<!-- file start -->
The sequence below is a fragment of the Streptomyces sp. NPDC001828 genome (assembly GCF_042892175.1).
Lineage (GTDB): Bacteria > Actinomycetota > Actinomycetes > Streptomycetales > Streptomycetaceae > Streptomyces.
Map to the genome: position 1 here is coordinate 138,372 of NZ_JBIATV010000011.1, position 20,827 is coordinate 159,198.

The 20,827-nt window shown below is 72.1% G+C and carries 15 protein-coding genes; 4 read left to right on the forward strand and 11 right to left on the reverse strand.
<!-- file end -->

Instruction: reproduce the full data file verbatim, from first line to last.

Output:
The sequence below is a fragment of the Streptomyces sp. NPDC001828 genome (assembly GCF_042892175.1).
Lineage (GTDB): Bacteria > Actinomycetota > Actinomycetes > Streptomycetales > Streptomycetaceae > Streptomyces.
Map to the genome: position 1 here is coordinate 138,372 of NZ_JBIATV010000011.1, position 20,827 is coordinate 159,198.

The 20,827-nt window shown below is 72.1% G+C and carries 15 protein-coding genes; 4 read left to right on the forward strand and 11 right to left on the reverse strand.